Apr 11, 2012
Novel H3N2 flu case reported in Utah
Health officials in Utah today announced that a Weber County resident has tested positive for a novel reassortant H3N2 (H3N2v) influenza virus, the same strain that sickened 12 patients last summer and fall in five other states. A press release from the Weber-Morgan Health Department (WMHD), based in Ogden, said tests by the US Centers for Disease Control and Prevention (CDC) and the Utah Department of Health (UDH) confirmed the finding. The swine-origin H3N2v strain includes the M (matrix) gene from the pandemic 2009 H1N1 (pH1N1) virus. Gary House, MPH, director of the WMHD, said in the statement that the CDC and Utah officials are trying to determine how the individual was exposed to the virus. He said the patient was not hospitalized and has recovered at home. The patient's contacts have been asked to report any flu-like symptoms. He advised the community to take routine flu-prevention precautions such as covering coughs and sneezes, staying home when sick, and washing hands frequently.
Apr 11 WMHD press release
India's health ministry finds no worrisome H1N1 changes
India's Ministry of Health and Welfare today addressed reports of rising numbers of 2009 H1N1 flu cases reported from some states, noting that outbreaks are under control and that there is no sign that the virus has changed or become more virulent. Over the past 2 months, India has reported increasing numbers of infections, with some deaths, which have spurred some sensationalized media reports, reports of traveler screening, and worries that the virus may have changed. The ministry said in a press release that an analysis by the National Institute of Virology in Pune determined that the circulating strains belong to clades 6 and 7, which is circulating in many countries and responds to oseltamivir (Tamiflu). It said the currently available vaccine can be used, because antigenic differences between the vaccine strain and the circulating strain are not significant. The ministry said the World Health Organization (WHO) had predicted that the 2009 H1N1 virus would circulate like a seasonal virus and added that since the pandemic period, India has had three outbreaks involving the strain. States reporting an increasing number of cases include Andhra Pradesh, Maharashtra, Rajasthan, Karnataka, and Tamil Nadu. The ministry said most patients with H1N1 infections will have mild symptoms that don't require treatment, but it urged those with moderate symptoms and those with underlying risk factors to seek evaluation. Oseltamivir is readily available and no travel restrictions are needed, the ministry said.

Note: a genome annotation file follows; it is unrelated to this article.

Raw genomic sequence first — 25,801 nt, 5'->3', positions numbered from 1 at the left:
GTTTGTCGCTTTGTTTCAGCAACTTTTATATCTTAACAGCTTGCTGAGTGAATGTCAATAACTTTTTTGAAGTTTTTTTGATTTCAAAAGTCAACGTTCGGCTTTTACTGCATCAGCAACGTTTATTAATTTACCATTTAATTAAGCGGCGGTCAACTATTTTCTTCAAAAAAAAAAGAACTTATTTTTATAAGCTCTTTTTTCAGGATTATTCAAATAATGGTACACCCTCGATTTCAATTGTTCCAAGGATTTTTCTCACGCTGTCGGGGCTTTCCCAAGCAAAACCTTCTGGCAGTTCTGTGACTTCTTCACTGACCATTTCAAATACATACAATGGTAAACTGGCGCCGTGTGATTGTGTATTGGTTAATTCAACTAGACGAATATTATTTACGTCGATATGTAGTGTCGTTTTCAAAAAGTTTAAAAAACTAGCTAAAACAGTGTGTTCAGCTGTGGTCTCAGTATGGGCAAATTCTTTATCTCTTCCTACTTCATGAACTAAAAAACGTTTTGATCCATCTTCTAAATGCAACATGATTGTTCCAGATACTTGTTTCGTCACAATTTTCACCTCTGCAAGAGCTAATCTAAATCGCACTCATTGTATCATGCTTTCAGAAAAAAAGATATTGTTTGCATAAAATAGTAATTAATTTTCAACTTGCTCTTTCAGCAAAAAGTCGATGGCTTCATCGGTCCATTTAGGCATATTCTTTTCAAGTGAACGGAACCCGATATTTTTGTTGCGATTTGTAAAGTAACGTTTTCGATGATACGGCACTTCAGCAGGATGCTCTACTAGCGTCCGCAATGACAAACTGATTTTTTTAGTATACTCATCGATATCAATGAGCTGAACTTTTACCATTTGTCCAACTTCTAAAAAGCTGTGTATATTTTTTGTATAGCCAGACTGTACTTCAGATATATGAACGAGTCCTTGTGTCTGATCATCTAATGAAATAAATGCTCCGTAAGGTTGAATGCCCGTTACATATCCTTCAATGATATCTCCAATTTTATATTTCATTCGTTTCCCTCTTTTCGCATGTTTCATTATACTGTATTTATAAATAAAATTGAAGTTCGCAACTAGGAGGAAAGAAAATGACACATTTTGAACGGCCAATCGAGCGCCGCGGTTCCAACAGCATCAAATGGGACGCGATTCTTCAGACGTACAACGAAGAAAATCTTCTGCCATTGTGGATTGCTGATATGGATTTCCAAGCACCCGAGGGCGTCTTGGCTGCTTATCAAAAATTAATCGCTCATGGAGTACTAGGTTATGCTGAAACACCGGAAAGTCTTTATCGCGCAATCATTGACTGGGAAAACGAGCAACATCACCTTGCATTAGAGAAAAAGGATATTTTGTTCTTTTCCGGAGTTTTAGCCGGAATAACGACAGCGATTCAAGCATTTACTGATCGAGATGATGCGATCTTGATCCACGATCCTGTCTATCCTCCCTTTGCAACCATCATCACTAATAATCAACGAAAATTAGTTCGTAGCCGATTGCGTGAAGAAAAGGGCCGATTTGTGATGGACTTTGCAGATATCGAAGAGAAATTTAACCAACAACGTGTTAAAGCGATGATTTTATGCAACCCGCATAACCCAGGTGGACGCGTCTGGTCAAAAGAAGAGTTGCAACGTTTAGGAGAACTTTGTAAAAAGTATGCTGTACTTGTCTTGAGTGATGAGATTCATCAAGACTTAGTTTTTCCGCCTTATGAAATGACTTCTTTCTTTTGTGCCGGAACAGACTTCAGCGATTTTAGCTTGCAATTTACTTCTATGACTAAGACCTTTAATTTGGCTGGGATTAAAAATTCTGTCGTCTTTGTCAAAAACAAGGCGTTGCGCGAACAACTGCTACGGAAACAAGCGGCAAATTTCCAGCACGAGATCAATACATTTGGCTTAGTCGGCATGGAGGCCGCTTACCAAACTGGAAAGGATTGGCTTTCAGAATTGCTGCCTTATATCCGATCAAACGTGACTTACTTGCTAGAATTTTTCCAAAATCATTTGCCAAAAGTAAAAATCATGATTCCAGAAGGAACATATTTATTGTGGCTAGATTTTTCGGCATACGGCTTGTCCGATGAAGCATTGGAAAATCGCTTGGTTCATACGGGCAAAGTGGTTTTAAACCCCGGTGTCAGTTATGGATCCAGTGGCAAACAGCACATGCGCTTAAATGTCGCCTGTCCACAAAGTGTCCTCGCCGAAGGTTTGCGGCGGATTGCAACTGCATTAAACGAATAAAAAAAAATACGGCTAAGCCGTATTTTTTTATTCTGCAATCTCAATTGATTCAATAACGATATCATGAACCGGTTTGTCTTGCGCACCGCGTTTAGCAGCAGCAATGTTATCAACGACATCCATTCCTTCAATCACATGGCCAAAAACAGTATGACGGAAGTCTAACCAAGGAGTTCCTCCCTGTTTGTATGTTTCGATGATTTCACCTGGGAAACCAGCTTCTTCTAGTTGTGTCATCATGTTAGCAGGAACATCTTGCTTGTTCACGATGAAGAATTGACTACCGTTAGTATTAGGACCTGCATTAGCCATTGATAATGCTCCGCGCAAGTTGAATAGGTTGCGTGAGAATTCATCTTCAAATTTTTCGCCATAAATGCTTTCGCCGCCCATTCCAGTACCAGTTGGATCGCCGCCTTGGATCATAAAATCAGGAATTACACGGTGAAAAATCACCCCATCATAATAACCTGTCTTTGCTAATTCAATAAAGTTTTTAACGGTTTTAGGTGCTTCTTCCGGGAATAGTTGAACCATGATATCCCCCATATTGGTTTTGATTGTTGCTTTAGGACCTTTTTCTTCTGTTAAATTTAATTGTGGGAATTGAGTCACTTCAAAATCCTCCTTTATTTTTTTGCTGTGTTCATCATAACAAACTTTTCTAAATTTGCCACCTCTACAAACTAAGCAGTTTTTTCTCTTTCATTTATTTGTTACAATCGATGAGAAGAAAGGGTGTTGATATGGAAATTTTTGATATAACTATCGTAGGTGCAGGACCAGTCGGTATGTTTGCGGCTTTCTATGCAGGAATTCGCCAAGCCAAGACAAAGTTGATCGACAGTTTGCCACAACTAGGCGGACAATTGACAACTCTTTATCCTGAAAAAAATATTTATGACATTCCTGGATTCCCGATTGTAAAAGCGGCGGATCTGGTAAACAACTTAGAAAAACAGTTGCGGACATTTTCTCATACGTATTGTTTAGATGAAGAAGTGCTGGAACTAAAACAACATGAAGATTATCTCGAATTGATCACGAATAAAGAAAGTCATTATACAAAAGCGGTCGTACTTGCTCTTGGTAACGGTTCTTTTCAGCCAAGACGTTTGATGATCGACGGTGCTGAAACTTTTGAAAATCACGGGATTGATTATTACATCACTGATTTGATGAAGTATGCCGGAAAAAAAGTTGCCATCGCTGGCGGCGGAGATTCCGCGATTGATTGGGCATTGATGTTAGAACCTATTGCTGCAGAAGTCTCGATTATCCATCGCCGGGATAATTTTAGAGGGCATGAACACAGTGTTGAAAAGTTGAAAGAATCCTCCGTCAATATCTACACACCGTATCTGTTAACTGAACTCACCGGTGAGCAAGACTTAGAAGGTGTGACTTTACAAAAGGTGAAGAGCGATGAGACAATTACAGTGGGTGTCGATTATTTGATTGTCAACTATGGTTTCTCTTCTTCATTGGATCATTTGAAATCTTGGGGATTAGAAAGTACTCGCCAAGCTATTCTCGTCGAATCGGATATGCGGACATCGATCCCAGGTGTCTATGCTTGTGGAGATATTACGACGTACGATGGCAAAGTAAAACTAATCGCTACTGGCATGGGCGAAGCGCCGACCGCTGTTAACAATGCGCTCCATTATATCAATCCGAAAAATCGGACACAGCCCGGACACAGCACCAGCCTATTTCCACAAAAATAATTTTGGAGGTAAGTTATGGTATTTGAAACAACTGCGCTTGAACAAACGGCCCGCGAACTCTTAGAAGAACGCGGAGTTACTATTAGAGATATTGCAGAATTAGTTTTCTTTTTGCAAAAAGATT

Apr 11 Indian government press release